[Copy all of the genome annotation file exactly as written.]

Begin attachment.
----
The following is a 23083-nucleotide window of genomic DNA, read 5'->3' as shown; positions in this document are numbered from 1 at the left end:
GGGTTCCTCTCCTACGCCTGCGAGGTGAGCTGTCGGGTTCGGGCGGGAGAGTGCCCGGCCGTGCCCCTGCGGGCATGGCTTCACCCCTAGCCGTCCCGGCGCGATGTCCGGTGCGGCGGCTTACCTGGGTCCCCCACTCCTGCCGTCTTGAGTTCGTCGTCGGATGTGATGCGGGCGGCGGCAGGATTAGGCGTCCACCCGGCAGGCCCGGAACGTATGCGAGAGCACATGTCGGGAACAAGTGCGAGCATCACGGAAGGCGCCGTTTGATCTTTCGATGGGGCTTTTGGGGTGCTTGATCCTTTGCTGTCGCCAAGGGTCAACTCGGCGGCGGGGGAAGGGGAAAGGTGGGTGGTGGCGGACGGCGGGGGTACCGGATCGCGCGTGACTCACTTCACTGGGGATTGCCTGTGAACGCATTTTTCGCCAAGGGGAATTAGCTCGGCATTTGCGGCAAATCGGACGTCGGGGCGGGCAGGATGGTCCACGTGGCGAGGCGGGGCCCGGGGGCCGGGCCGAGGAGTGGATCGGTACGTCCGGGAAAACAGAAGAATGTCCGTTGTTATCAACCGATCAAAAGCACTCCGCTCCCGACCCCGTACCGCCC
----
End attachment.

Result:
The following is a 23083-nucleotide window of genomic DNA, read 5'->3' as shown; positions in this document are numbered from 1 at the left end:
GGGTTCCTCTCCTACGCCTGCGAGGTGAGCTGTCGGGTTCGGGCGGGAGAGTGCCCGGCCGTGCCCCTGCGGGCATGGCTTCACCCCTAGCCGTCCCGGCGCGATGTCCGGTGCGGCGGCTTACCTGGGTCCCCCACTCCTGCCGTCTTGAGTTCGTCGTCGGATGTGATGCGGGCGGCGGCAGGATTAGGCGTCCACCCGGCAGGCCCGGAACGTATGCGAGAGCACATGTCGGGAACAAGTGCGAGCATCACGGAAGGCGCCGTTTGATCTTTCGATGGGGCTTTTGGGGTGCTTGATCCTTTGCTGTCGCCAAGGGTCAACTCGGCGGCGGGGGAAGGGGAAAGGTGGGTGGTGGCGGACGGCGGGGGTACCGGATCGCGCGTGACTCACTTCACTGGGGATTGCCTGTGAACGCATTTTTCGCCAAGGGGAATTAGCTCGGCATTTGCGGCAAATCGGACGTCGGGGCGGGCAGGATGGTCCACGTGGCGAGGCGGGGCCCGGGGGCCGGGCCGAGGAGTGGATCGGTACGTCCGGGAAAACAGAAGAATGTCCGTTGTTATCAACCGATCAAAAGCACTCCGCTCCCGACCCCGTACCGCCC